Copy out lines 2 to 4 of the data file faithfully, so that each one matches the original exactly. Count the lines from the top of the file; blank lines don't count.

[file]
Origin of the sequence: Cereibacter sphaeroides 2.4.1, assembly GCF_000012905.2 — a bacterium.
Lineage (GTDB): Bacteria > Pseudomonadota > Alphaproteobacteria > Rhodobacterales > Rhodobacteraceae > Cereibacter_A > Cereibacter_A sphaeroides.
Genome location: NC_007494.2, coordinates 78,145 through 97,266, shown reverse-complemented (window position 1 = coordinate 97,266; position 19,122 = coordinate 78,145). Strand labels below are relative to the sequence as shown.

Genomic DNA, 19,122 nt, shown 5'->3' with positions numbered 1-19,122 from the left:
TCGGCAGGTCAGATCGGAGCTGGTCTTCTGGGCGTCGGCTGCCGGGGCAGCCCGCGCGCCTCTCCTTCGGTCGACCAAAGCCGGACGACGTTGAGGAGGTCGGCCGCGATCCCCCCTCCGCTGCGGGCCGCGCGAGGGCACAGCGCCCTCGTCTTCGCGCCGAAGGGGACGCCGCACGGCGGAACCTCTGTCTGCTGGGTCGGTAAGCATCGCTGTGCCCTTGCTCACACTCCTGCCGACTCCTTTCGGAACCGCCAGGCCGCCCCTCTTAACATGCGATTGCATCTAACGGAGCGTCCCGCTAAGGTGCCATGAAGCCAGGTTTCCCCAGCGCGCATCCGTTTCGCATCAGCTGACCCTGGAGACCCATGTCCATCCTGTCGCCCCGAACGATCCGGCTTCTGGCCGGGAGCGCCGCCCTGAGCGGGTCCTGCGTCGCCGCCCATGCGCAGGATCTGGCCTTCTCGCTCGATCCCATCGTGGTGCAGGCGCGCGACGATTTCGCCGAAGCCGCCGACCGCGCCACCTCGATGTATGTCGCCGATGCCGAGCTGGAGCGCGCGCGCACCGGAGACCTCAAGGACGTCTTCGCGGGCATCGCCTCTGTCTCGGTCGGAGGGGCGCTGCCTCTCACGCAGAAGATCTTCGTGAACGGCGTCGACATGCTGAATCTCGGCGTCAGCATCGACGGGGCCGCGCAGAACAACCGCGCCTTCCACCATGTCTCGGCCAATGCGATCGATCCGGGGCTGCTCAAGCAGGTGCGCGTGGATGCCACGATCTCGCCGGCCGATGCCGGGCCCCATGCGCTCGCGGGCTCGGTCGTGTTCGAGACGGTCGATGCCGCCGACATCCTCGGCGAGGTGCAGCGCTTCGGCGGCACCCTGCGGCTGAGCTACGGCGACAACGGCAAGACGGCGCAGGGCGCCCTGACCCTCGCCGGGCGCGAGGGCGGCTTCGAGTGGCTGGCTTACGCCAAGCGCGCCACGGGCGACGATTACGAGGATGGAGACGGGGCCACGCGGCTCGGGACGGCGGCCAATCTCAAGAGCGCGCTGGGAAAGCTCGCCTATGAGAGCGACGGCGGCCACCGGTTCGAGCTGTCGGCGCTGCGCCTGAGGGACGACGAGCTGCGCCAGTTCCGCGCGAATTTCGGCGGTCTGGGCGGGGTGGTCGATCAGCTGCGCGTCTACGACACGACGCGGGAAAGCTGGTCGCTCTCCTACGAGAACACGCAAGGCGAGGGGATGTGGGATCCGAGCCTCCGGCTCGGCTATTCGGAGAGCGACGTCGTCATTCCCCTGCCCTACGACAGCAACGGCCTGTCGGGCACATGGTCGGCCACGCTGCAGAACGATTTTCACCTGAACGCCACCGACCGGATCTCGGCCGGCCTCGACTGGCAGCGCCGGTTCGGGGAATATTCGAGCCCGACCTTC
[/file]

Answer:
Lineage (GTDB): Bacteria > Pseudomonadota > Alphaproteobacteria > Rhodobacterales > Rhodobacteraceae > Cereibacter_A > Cereibacter_A sphaeroides.
Genome location: NC_007494.2, coordinates 78,145 through 97,266, shown reverse-complemented (window position 1 = coordinate 97,266; position 19,122 = coordinate 78,145). Strand labels below are relative to the sequence as shown.

Genomic DNA, 19,122 nt, shown 5'->3' with positions numbered 1-19,122 from the left: